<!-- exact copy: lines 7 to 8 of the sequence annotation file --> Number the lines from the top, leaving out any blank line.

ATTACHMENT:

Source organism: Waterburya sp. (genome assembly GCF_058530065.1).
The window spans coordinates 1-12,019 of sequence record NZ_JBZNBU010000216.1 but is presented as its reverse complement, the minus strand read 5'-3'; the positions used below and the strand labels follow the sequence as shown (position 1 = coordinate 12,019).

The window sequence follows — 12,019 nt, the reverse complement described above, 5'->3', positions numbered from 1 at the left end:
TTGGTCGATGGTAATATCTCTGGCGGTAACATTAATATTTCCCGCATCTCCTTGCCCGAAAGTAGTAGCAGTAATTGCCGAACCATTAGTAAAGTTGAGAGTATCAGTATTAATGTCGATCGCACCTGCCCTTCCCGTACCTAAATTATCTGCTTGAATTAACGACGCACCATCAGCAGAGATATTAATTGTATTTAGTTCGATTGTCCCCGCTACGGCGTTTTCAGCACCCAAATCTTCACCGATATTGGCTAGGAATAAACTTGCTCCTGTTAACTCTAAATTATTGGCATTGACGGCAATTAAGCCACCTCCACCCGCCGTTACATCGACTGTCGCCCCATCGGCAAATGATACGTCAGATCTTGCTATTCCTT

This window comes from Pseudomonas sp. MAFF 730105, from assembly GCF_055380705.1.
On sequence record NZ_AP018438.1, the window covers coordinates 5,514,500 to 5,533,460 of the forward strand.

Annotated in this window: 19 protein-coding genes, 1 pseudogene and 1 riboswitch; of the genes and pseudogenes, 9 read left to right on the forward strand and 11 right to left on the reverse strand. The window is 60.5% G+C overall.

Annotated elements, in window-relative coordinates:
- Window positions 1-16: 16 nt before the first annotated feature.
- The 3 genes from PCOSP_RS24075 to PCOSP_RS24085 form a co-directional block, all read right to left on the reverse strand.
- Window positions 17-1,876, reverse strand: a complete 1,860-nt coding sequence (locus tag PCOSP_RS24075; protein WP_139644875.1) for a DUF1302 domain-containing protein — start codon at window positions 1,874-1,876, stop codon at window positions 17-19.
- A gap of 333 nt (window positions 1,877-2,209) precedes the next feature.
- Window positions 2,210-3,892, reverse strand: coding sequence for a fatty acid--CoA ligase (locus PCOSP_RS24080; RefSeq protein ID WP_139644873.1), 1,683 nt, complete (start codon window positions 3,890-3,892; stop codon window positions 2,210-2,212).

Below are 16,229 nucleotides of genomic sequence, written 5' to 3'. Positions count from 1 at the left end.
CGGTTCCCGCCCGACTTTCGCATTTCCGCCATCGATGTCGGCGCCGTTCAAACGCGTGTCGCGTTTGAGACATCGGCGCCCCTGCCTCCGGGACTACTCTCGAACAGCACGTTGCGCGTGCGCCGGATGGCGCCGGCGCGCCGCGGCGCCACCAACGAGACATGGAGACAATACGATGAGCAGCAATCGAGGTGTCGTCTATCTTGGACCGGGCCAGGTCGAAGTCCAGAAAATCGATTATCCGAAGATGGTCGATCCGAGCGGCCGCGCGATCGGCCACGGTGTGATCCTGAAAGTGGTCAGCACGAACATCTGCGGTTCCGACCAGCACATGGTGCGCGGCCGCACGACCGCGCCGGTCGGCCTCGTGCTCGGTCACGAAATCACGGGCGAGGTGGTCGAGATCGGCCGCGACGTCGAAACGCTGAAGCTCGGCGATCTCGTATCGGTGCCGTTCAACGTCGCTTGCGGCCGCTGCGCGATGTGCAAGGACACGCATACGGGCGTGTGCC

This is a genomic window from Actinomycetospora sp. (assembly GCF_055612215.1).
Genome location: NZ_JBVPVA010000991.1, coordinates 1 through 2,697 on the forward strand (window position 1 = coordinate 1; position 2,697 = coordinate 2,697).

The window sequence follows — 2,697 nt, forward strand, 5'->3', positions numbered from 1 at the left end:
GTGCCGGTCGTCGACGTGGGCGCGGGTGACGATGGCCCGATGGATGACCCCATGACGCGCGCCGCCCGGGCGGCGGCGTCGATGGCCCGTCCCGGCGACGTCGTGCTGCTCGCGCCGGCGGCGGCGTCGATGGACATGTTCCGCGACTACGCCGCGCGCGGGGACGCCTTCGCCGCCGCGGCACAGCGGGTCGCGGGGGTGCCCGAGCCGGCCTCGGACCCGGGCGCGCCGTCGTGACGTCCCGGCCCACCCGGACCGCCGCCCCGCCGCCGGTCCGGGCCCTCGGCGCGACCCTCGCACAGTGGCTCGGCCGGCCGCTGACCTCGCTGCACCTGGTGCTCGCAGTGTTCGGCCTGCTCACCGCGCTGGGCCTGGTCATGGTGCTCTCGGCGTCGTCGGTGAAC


Annotated in this window: 19 protein-coding genes, 1 pseudogene and 1 riboswitch; of the genes and pseudogenes, 9 read left to right on the forward strand and 11 right to left on the reverse strand. The window is 60.5% G+C overall.

Annotated elements, in window-relative coordinates: